It has two video chunks. Each row in chunk0.tsv corresponds to each frame in chunk0.avi and has the rod positions. The units here are in pixels before the frame downselection to 100x55 occured. In this case the column header would be "Rod1 position, Rod2 position, Rod3 position" - these are defined in https://github.com/glmcdona/FoosAI/blob/master/TrainingData/Processed/AmateurDefender/experiment.config.
The settings.tsv has the list of chunk files to include for the complete training data, and also the normalizations to convert the rod positions to a floating point scale in the range 0.0 to 1.0. The first three numbers are the minimum displacements of each rod, and the last three numbers are the maximum displacement of each rod to be used in each chunk.
When preparing the training data, you will want to calculate the difference in position in the next X frames as well as a training output, since this is actually what the robot can implement.
I wrote code to load the video chunks and corresponding positions as training data, as well as modified the Keras image transformer to work with the video chunks to apply random transforms such as translations, rotations, skews, and zooms. You may want to use it here:
To load the training data using this class, you can instantiate a class like in the code here:
First you create a transformer which describes how the random alterations of the video should be performed. In our case training output indices are set up as:
- 0: Rod 1 position (goalie) from 0.0 to 1.0. 0.0 is the farthest left, 1.0 is the farthest right.
- 1: Rod 2 position (defencemen) from 0.0 to 1.0. 0.0 is the farthest left, 1.0 is the farthest right.
- 2: Rod 3 position (attackers) from 0.0 to 1.0. 0.0 is the farthest left, 1.0 is the farthest right.
- 3: Rod 1 position in the future after 2 more camera frames. I usually convert this to a difference from the current rod 1 position to predict the difference in position.
- 4: Rod 2 position in the future after 2 more camera frames. I usually convert this to a difference from the current rod 2 position to predict the difference in position.
- 5: Rod 3 position in the future after 2 more camera frames. I usually convert this to a difference from the current rod 3 position to predict the difference in position.
from video_file import * transformer = VideoTransform( zoom_range=0.1, # +-10% zoom rotation_range=20, # +-20 degrees rotation width_shift_range=0.1, # Shift +-10 percent of width height_shift_range=0.1, # Shift +-10 percent of height shear_range= 0.1, # Apply +-10 percent shearing fill_mode='nearest', vertical_flip=False, horizontal_flip=True, horizontal_flip_invert_indices = , horizontal_flip_reverse_indices = [0,1,2,3,4,5], # Reverse the rod positions of all outputs (0-5) on horizontally flipped frames data_format='channels_last' )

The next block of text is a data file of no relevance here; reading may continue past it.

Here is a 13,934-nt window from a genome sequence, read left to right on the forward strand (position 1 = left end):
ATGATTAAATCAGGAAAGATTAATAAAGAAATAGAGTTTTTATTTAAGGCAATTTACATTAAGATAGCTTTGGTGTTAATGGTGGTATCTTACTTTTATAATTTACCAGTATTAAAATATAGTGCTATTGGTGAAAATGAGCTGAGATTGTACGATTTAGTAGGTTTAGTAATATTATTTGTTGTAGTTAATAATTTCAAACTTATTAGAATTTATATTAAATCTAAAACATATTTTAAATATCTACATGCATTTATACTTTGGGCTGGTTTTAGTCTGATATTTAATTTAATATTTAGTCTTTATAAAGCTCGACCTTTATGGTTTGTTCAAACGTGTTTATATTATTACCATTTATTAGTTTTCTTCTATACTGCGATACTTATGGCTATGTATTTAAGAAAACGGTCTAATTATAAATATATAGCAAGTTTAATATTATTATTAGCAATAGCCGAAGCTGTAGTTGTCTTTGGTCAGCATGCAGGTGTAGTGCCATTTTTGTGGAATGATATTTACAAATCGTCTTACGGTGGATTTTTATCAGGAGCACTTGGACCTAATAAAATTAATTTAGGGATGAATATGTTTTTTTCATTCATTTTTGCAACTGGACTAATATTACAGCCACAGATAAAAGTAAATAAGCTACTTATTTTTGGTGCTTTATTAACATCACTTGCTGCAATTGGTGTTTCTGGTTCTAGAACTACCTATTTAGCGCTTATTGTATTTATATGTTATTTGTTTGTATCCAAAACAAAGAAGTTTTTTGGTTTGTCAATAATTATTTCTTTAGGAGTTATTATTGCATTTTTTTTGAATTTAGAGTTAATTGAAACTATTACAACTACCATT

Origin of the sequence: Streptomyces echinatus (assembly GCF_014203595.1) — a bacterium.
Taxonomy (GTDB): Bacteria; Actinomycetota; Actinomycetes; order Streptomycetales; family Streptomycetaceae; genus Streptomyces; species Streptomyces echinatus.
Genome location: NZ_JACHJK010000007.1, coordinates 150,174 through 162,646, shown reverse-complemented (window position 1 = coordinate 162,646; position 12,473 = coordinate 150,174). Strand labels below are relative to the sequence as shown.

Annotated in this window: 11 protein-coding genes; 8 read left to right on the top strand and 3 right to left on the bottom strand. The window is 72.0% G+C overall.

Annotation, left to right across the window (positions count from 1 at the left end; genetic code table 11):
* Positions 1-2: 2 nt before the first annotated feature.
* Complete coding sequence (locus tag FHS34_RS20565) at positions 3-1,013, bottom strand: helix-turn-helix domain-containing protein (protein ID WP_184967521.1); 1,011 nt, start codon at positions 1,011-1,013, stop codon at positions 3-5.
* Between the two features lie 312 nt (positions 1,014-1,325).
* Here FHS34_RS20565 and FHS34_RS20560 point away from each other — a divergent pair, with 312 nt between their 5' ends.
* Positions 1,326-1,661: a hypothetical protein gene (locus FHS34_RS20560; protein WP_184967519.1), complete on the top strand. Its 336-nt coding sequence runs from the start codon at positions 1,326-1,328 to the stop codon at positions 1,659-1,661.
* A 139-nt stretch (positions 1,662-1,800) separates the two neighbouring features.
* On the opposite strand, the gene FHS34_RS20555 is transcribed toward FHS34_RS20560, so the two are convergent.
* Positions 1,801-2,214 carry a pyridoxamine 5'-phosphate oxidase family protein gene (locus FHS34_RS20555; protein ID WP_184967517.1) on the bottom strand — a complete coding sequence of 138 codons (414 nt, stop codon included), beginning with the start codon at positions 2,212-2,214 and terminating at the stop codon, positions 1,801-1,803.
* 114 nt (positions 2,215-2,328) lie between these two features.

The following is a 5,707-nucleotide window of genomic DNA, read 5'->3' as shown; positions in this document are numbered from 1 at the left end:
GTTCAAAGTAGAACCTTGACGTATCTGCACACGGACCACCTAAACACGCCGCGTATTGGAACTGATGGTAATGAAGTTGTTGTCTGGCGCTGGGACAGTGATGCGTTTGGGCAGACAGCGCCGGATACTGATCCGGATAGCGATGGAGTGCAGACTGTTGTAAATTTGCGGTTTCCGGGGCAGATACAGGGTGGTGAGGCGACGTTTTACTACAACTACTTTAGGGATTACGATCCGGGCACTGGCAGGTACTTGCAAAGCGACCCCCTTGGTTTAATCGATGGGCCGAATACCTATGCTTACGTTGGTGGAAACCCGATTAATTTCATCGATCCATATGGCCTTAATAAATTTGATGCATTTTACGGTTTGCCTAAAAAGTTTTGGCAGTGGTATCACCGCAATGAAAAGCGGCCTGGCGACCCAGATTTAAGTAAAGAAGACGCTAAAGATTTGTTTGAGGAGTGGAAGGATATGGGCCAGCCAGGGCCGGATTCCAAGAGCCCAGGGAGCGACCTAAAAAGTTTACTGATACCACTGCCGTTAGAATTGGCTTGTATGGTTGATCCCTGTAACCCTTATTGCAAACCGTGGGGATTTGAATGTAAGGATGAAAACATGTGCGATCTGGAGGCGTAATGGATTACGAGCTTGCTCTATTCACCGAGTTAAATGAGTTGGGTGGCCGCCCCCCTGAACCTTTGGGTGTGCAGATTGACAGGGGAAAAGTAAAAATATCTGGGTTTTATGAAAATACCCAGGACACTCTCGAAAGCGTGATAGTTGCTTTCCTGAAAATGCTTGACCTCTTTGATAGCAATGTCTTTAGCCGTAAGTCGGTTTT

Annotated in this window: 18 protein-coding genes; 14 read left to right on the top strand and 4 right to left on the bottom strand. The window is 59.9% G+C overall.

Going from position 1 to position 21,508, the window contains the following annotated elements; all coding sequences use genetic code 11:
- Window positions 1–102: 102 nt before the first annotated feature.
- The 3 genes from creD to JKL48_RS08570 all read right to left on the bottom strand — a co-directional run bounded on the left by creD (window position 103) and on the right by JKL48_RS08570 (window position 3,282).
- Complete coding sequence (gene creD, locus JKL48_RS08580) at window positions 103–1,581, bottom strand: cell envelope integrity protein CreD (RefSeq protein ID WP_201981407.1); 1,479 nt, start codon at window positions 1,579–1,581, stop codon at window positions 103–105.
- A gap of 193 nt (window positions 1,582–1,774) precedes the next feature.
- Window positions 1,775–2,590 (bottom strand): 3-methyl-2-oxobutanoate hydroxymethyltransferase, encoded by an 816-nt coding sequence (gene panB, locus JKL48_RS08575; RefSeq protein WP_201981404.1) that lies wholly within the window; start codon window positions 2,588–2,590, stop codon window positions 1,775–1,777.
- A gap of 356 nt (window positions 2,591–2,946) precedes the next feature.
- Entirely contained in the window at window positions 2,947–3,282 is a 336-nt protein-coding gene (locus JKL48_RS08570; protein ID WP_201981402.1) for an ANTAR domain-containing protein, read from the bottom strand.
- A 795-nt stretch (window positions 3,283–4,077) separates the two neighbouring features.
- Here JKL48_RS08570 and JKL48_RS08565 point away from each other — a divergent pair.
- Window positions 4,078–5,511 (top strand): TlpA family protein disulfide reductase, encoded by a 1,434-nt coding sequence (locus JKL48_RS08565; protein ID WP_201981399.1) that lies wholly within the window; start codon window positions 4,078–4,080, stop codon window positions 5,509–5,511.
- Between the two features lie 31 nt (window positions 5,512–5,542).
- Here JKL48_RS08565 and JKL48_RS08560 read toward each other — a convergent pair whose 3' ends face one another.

Among all the usual transforms, it also tells it that it can flip the video frames horizontally. When it flips it horizontally, it instructs it to invert the delta rod displacements, and to reverse the scale from 0.0 to 1.0 instead mapping to 1.0 to 0.0 for the rod positions. This effectively allows us to almost double our training data from our video data by flipping the frames horizontally.
Then to load the input video with this transformer, we do:
# Paths relative to current python file. data_path = ".\\..\\..\\TrainingData\\Processed\\AmateurDefender\\Result\\settings.tsv" print("Opening training frames from config %s." % (data_path)) position_rel_indexes = [0, 2] # Predict current rod positions and future position in 2 frames frame_rel_indexes =  # Use only current video frame as input training = TrainingInput(transformer, data_path, position_rel_indexes, frame_rel_indexes, 0.2) # 20% validation holdout training.clear_memory()
Here it only inputs the current camera frame as the model input. If you want the current camera frame and the previous two, you would set:
position_rel_indexes = [0, -1, -2]
To get the first training input/output pair you can run:
import numpy as np training.move_first_training_frame() (frame, position) = training.get_next_training_frame() print("Shape of training input:") print(np.shape(frame)) print("Shape of training output:") print(np.shape(position))
This should output something like:
Shape of training input: (1, 54, 100, 3) Shape of training output: (6,)
The input format is (frames, y, x, colour channels). In this case we only input the current camera frame to the model, so the size of the first axis is 1.
The corresponding output format is (rod 1 pos, rod 2 pos, rod 3 pos, rod 1 position at 2 frames in the future, rod 2 position at 2 frames in the future, rod 3 position at 2 frames in the future).